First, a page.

He got $t_1 =t_2+k\pi,\, \, k=\pm 1, \pm2,\ldots$ by remembering that tan(x) is periodic with period $\pi$!

Well, you can't substitute $t_1 =t_2+k\pi,\, \, k=\pm 1, \pm2,\ldots$ because you don't know what t2 is! Substitute those back into your other equation to solve for both t1 and t2. Use either to determine x and y.

Last edited by a moderator:
Sorry for my stupidity, but do you mean to do this:

$$\tan t_{1} = \tan (t_{1}-k\pi)$$?

$$t_{1} = \arctan (t_{1}-k\pi)$$

sherlockjones said:
Sorry for my stupidity, but do you mean to do this:

$$\tan t_{1} = \tan (t_{1}-k\pi)$$?
Yes, that's true because tangent has period $\pi$

$$t_{1} = \arctan (t_{1}-k\pi)$$
No, that's not true. Even
$$arctan(tan t_1)= \arctan(tan(t_1- k\pi))$$
so that $t_1= t_1- k\pi$ isn't correct. Since tangent is periodic it is not one-to-one and arctan is not a true inverse.

## 1. What are parametric equations and how are they different from regular equations?

Parametric equations are a set of equations that express a set of variables, usually x and y, in terms of a third variable, usually t. This third variable is known as the parameter, and it allows us to graph and analyze equations that cannot be expressed as a function of x and y. Regular equations, on the other hand, are expressed in terms of x and y only and can be graphed on a Cartesian plane.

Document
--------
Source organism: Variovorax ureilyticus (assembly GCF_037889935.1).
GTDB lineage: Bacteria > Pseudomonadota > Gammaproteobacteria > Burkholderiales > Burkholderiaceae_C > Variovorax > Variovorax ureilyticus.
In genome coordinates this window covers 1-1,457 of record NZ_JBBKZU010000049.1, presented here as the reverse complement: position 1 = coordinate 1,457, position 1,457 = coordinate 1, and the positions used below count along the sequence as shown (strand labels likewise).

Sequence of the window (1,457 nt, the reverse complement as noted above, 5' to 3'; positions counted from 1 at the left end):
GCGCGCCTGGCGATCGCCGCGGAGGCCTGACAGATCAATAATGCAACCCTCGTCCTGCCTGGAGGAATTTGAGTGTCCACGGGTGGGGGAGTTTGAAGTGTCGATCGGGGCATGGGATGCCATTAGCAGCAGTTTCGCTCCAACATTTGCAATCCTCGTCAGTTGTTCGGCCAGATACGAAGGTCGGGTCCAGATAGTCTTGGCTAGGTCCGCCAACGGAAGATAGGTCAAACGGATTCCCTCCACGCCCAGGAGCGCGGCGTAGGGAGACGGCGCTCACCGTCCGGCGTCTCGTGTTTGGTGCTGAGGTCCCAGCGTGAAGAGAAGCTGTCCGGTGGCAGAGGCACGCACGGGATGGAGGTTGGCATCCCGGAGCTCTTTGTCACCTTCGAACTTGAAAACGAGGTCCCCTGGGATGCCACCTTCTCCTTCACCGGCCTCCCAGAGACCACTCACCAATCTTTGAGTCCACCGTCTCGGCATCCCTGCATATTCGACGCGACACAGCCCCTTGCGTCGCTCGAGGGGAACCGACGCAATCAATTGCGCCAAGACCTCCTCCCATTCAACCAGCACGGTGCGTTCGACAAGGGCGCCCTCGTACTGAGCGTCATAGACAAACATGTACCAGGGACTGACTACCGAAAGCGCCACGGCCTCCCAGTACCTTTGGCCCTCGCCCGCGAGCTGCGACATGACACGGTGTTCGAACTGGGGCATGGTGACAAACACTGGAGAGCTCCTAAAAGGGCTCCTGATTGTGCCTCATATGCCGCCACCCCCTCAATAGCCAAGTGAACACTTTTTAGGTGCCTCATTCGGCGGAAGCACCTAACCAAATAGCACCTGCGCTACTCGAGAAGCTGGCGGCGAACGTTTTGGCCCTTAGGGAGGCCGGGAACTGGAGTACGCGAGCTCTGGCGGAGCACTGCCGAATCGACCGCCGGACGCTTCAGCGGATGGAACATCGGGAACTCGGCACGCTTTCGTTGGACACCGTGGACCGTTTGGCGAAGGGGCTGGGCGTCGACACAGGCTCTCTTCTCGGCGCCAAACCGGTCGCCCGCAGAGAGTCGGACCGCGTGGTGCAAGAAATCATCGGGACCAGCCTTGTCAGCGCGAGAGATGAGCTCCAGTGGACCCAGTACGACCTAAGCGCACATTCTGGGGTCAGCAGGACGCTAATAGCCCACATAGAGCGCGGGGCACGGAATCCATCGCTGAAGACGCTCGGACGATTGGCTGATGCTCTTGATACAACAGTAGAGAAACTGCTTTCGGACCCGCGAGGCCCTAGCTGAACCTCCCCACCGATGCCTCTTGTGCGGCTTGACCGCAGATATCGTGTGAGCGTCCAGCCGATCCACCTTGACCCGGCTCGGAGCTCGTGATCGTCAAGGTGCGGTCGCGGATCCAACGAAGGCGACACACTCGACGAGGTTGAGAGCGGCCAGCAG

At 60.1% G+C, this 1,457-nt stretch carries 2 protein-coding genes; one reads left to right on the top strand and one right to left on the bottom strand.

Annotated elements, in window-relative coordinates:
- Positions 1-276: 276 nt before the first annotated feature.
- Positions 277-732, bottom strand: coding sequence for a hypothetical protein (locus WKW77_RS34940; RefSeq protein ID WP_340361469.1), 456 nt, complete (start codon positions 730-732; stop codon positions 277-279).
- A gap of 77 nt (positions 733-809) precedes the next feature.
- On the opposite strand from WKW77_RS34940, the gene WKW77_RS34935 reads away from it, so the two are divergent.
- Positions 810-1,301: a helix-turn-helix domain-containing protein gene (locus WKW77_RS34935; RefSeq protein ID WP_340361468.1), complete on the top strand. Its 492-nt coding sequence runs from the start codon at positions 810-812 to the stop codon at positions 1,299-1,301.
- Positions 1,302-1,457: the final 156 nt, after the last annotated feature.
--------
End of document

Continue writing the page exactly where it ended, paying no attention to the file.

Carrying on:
## 2. How do I graph parametric equations?

To graph parametric equations, you need to plot the x and y values for different values of the parameter, t. This will create a set of points that can be connected to form a curve. It is also helpful to use a table of values to plot the points and to determine the domain and range of the graph.

## 3. What are the applications of parametric equations in real life?

Parametric equations are used in many fields, including physics, engineering, and computer graphics. They can be used to describe the motion of objects, such as projectiles or planets, and to create visual effects in video games and animations. They are also used in parametric design, where equations are used to create complex shapes and designs.

## 4. How do I solve parametric equations?

To solve parametric equations, you need to eliminate the parameter, t, and solve for x and y. This can be done by either eliminating t algebraically or by using substitution. It is also important to check for any restrictions on the domain of the parametric equations, as some values of t may not produce real solutions.

## 5. How do parametric equations relate to vectors?

Parametric equations can be thought of as vector equations, where the x and y values are the components of a vector. This allows us to use vector operations, such as addition and scalar multiplication, to manipulate and solve parametric equations. Additionally, the derivative of a parametric equation is equivalent to the velocity vector, and the second derivative is equivalent to the acceleration vector.